It’s been more than a year since the city of Milwaukee agreed to a settlement with the ACLU of Wisconsin over Milwaukee Police Department (MPD) practices of stopping people of color without cause. While the department has made significant steps in meeting the terms of the agreement, there are areas where MPD is falling short.
That’s according to a new report released on Monday by the person assigned to monitor the progress. The lawsuit was over accusations of people of color being stopped unjustly by police. Some deem it Milwaukee’s version of “stop-and-frisk.”
Larry Dupuis, the legal director of the ACLU of Wisconsin, says there are issues with data collection and with reviewing stops with officers.
“Supervisors are supposed to review stops. And in fact, if there are indications that the stops were not justified, they're supposed to go over those with the officers beneath them,” he explains. “That's one of the areas where there's some delay or deficiency in the city's efforts.”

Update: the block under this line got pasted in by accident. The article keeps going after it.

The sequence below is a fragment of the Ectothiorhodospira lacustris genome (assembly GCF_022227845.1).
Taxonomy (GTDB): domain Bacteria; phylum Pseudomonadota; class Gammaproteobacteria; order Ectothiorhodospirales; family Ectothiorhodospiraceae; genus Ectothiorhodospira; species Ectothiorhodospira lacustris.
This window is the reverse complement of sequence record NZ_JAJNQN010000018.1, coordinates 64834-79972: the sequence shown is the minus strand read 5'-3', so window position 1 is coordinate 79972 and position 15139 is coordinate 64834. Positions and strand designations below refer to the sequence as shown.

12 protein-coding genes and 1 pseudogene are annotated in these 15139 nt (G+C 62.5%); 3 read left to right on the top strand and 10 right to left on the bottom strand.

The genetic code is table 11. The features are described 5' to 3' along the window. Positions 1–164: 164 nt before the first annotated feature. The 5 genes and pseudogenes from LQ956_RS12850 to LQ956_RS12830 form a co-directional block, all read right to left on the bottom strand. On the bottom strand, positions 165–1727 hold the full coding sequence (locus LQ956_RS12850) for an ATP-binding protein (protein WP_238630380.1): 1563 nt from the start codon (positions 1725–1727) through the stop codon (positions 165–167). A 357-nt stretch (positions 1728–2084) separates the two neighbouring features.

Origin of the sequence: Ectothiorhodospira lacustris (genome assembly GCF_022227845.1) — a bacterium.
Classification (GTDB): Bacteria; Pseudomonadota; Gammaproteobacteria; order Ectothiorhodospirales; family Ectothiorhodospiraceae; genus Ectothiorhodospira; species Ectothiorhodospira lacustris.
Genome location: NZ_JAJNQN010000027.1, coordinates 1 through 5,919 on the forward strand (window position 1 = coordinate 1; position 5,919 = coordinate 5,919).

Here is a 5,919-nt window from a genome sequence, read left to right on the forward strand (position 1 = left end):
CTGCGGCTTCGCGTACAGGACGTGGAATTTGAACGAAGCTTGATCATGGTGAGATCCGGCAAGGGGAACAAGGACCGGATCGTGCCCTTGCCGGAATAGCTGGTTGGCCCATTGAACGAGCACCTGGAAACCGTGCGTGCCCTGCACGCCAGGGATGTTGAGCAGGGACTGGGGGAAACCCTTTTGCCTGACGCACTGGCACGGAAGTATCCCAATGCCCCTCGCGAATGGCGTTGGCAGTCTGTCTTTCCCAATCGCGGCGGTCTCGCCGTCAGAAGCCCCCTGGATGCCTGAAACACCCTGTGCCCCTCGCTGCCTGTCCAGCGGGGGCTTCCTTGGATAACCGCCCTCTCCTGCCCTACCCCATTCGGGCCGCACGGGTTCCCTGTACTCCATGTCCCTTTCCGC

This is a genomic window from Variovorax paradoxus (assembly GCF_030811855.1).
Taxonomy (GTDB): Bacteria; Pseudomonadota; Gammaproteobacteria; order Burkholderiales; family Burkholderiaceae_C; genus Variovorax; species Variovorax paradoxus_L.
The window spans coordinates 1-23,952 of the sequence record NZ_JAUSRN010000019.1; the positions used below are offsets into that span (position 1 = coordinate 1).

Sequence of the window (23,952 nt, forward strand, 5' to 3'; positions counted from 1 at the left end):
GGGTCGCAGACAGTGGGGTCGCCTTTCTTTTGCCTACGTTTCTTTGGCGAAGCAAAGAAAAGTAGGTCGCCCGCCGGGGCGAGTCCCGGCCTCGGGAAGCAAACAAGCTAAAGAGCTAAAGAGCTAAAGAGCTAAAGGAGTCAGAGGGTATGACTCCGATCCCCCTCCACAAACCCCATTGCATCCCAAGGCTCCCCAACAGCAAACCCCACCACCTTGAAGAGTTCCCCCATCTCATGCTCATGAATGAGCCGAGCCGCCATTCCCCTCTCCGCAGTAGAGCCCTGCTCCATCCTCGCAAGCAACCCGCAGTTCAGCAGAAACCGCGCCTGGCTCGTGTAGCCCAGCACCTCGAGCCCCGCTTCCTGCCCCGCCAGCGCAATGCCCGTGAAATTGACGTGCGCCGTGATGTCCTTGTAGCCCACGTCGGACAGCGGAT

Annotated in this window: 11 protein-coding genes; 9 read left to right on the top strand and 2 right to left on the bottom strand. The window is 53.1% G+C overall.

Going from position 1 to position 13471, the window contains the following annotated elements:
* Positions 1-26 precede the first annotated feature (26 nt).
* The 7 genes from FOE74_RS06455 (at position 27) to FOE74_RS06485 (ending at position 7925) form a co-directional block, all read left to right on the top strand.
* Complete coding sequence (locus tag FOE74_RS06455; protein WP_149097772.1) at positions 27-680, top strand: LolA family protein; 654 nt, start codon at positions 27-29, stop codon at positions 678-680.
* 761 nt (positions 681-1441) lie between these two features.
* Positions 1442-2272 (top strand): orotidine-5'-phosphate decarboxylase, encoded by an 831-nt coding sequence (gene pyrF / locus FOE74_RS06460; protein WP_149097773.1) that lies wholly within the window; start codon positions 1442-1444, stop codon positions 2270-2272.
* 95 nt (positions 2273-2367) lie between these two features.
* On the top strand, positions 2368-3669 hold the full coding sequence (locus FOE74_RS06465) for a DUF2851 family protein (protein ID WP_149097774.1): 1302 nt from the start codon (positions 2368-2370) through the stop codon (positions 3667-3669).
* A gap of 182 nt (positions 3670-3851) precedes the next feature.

Dupuis doesn’t believe the shortfalls are because the department doesn't want to comply.
He says that the city has to put money behind the efforts.
“If the promise of the settlement is to be achieved that the city back up that promise with some resources and people to get this done,” Dupuis says.
MPD released a statement saying that in the first year of the agreement, it has trained nearly 1,800 members on the requirements of the agreement and improved its oversight mechanisms. The department also says its Internal Affairs Division investigators have been trained on procedures for complaints, and it has worked with the Fire and Police Commission to update each of the standard operating procedures itemized in the agreement.